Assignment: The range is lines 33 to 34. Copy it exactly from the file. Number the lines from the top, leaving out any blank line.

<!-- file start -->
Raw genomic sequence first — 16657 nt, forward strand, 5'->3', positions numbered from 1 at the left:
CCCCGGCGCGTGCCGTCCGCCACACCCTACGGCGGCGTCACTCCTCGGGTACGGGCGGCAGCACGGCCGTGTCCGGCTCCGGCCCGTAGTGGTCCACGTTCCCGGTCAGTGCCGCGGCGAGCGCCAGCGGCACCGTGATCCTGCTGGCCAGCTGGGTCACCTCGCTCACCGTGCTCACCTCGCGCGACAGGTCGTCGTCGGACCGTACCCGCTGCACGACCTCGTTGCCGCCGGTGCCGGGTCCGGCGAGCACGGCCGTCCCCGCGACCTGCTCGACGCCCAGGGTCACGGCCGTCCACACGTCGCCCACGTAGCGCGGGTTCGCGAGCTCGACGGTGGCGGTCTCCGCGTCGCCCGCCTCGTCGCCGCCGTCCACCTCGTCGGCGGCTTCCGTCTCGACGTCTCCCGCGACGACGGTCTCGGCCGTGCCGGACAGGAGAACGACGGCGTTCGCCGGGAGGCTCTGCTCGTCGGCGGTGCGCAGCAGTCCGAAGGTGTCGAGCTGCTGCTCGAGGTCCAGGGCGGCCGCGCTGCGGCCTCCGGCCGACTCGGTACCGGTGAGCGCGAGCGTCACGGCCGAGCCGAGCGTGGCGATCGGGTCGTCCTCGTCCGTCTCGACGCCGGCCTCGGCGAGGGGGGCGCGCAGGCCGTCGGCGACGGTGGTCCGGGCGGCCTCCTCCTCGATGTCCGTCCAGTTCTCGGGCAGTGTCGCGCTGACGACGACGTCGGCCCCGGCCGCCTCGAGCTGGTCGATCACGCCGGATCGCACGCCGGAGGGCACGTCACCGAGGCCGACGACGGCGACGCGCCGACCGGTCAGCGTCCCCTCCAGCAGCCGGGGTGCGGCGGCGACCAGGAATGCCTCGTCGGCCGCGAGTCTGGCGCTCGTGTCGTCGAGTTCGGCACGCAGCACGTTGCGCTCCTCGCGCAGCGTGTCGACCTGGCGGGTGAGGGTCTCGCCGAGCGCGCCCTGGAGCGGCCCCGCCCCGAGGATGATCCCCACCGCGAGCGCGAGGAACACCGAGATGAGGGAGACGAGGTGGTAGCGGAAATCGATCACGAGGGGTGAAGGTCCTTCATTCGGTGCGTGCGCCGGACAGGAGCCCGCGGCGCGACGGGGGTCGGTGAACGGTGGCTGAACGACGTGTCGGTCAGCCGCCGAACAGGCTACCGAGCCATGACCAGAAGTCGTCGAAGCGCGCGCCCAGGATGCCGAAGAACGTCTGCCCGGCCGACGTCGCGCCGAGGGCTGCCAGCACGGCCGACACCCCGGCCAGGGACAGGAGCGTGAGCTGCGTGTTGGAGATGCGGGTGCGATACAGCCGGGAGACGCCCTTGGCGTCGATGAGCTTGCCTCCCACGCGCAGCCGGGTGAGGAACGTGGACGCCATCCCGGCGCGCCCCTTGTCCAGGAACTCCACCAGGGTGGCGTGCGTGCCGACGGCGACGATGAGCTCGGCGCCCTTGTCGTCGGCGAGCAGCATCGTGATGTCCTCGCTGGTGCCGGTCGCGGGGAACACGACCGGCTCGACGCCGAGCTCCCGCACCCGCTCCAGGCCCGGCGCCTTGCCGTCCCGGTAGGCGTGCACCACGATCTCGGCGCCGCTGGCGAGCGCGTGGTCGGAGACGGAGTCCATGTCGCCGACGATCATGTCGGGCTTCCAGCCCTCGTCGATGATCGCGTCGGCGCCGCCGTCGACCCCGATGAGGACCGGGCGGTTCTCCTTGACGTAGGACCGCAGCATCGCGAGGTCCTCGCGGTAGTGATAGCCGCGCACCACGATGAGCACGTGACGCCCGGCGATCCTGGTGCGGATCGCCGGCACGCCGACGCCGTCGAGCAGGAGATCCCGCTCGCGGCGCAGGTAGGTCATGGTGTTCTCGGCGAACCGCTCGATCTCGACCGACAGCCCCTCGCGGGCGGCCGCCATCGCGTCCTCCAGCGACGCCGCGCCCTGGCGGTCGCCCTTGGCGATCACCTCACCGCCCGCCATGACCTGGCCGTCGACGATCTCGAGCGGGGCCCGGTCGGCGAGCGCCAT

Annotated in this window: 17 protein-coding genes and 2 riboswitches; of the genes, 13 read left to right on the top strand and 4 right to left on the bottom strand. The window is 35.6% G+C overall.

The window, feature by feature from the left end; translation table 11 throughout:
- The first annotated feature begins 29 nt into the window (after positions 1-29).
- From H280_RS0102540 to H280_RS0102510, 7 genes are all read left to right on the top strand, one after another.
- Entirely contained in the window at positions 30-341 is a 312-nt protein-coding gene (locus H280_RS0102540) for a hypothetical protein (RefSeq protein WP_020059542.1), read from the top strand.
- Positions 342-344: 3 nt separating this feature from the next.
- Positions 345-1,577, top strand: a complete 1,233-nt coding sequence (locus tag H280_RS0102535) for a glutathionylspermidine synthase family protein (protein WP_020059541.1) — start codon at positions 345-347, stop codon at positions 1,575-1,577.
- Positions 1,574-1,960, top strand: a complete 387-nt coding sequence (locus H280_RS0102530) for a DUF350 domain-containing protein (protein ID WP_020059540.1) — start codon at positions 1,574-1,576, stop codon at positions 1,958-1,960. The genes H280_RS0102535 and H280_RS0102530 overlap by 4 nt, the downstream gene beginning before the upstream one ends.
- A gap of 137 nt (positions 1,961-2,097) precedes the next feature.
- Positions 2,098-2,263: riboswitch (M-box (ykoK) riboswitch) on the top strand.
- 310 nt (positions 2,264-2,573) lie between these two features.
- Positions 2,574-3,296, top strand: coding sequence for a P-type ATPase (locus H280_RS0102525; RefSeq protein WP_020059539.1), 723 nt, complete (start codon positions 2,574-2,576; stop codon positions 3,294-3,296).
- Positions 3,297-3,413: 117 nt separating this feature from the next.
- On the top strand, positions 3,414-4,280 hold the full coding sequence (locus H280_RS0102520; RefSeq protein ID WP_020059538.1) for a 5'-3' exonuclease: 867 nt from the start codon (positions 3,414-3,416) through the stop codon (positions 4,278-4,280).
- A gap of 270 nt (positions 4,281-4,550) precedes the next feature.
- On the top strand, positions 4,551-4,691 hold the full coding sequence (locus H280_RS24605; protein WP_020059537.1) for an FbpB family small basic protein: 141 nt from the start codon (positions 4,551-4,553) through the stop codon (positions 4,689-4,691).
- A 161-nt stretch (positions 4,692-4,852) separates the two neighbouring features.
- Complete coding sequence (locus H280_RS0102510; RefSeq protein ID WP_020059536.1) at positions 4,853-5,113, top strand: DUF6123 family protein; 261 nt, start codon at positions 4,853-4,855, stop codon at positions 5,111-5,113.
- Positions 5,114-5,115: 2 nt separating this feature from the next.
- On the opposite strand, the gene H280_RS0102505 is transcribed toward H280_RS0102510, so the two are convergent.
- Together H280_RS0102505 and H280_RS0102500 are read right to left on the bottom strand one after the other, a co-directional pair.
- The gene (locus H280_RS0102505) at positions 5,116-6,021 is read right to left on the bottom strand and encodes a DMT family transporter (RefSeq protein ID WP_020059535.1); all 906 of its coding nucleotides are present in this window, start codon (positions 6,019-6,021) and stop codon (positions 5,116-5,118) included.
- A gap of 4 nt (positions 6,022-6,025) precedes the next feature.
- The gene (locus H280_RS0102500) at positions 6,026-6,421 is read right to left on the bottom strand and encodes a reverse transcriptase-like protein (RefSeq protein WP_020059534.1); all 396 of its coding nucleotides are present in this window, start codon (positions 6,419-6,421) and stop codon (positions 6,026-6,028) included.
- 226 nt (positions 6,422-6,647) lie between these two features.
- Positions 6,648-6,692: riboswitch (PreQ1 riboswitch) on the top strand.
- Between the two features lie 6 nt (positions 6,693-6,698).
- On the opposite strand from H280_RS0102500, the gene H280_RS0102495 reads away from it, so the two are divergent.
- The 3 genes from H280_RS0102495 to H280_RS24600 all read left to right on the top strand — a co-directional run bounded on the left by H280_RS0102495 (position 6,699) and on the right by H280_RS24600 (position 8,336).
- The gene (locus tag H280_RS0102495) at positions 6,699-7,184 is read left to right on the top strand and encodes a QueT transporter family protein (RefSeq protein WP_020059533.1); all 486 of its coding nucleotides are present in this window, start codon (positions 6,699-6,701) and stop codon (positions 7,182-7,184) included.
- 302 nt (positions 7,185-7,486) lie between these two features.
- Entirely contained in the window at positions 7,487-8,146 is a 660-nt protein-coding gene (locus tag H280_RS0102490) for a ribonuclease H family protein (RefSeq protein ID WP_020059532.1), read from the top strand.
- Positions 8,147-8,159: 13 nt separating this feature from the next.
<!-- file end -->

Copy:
- 302 nt (positions 7,185-7,486) lie between these two features.
- Entirely contained in the window at positions 7,487-8,146 is a 660-nt protein-coding gene (locus tag H280_RS0102490) for a ribonuclease H family protein (RefSeq protein ID WP_020059532.1), read from the top strand.